It’s not possible to prevent every tragedy. There’s a responsibility, however, to learn from them. That’s why it’s so disappointing that state health officials still haven’t fixed a problem exposed during the chaotic aftermath of the Oct. 1 massacre.
For seven hours after that deadly shooting, University Medical Center, the only hospital in Nevada with a Level 1 trauma unit, worked under an internal disaster alert. That’s a computer alert hospitals can use to tell ambulances to take patients to other facilities. Hospitals are supposed to use it to tell ambulances that conditions are unsafe — for instance, when they lose power. Instead, they often use it to signal overcrowding.
As the Review-Journal’s Jessie Bekker reported, UMC’s improper use of the alert after the Oct. 1 shooting “apparently contributed to an erroneous radio dispatch to emergency responders stating the hospital was ‘completely out of beds,’ Clark County Fire Department and Metro police records show. While UMC officials contend they never ran short on space, the message remained uncorrected for about 15 minutes.” There were real-world consequences for this error. It likely led to at least two patients going to a nearby hospital that didn’t have a trauma center.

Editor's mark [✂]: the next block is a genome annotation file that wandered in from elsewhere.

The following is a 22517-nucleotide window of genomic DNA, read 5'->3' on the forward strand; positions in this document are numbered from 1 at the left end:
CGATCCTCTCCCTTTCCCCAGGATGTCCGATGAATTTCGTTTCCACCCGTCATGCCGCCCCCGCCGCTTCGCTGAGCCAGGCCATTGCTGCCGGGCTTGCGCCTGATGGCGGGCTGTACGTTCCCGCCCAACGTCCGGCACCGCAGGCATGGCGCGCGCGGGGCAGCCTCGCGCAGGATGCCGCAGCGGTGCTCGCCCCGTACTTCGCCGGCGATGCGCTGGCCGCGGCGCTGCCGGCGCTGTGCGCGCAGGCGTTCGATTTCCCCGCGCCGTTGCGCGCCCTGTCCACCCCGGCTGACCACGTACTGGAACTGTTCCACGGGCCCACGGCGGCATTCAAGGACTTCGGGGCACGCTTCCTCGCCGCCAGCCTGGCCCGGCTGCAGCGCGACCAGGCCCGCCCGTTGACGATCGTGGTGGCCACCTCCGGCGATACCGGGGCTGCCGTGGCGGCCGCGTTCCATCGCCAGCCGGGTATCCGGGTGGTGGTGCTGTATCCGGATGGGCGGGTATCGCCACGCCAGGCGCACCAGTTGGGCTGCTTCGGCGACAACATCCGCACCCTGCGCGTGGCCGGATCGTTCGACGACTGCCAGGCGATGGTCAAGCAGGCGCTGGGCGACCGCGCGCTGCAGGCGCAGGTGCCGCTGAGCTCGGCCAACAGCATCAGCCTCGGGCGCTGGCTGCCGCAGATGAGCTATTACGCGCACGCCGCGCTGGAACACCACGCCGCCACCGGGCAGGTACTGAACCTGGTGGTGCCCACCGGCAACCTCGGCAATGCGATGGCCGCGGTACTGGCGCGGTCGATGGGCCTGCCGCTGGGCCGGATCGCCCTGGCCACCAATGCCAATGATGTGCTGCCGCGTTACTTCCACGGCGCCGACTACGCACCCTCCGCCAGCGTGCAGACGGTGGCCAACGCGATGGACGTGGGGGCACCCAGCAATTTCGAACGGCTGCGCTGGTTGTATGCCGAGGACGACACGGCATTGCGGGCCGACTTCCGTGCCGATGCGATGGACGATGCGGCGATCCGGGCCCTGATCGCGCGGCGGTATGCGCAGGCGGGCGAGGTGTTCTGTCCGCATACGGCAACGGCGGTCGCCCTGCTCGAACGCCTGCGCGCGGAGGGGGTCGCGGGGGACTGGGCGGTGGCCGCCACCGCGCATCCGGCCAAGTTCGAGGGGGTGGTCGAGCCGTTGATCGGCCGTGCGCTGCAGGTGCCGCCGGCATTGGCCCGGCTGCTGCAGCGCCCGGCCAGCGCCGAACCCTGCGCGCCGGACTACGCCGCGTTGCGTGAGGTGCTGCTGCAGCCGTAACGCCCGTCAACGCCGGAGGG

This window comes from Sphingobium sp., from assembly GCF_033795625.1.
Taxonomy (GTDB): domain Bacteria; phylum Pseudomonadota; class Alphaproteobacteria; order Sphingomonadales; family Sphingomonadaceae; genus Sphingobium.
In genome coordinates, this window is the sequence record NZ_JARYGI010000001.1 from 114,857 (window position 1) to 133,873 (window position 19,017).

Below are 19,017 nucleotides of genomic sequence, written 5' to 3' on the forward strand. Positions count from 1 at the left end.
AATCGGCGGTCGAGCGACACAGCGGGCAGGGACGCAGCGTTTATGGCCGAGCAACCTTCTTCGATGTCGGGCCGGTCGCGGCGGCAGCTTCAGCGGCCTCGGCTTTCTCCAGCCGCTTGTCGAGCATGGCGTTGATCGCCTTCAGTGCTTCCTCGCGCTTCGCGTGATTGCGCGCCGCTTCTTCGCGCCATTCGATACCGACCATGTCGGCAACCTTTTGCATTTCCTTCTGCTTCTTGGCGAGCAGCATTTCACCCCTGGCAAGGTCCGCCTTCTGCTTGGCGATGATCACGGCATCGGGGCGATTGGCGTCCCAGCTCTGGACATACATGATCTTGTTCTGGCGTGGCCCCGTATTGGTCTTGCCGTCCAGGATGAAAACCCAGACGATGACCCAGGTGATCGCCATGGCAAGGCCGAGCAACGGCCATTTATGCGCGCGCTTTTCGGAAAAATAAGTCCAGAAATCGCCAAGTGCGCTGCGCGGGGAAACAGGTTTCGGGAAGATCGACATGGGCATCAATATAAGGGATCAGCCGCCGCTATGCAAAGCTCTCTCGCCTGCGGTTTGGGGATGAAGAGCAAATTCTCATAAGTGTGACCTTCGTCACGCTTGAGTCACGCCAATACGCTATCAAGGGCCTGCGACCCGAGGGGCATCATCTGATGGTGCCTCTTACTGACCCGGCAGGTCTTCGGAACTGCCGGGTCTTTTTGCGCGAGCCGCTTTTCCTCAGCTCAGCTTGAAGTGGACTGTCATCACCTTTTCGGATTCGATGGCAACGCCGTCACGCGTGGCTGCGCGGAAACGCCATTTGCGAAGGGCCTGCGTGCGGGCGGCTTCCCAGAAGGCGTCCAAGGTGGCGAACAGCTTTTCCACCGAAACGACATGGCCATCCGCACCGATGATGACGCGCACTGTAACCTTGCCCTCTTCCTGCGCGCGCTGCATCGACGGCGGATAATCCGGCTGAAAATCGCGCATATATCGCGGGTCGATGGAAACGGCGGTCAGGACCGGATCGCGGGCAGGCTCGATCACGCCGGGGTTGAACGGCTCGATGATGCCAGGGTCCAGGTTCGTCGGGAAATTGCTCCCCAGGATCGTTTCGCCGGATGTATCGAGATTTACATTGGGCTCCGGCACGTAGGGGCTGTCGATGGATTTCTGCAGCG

The obvious solution is to stop hospitals from using the internal disaster alert for anything other than emergencies. A fire in the emergency room qualifies. Being busy, especially during a mass casualty event, doesn’t. Unfortunately, Nevada’s Department of Health and Human Services, which has regulatory authority, has failed to act.
One positive change is that the internal disaster alert now turns off automatically after 90 minutes. If unsafe conditions remain, hospital personnel have to reissue the alert. But hospitals such as UMC can and frequently do use the emergency alert system to signal overcrowding. From January to August, UMC was under the internal disaster notification for 298 hours. That’s more than 5 percent of the time, the most in Southern Nevada. The good news is that’s a decrease from the previous year. UMC said it is adding capacity to make more space available for patients needing care. That’s a good step, but there’s no reason not to end erroneous uses of the emergency alert system as well. Perhaps the system needs a second alert that signals overcrowding but doesn’t tell ambulances to avoid it entirely during a disaster.
Gov. Brian Sandoval’s second term is quickly coming to an end, and this is an issue — with an obvious fix — he should resolve before leaving office. The governor must push the Department of Health and Human Services to make the necessary changes that would help avoid this type of confusion in the future.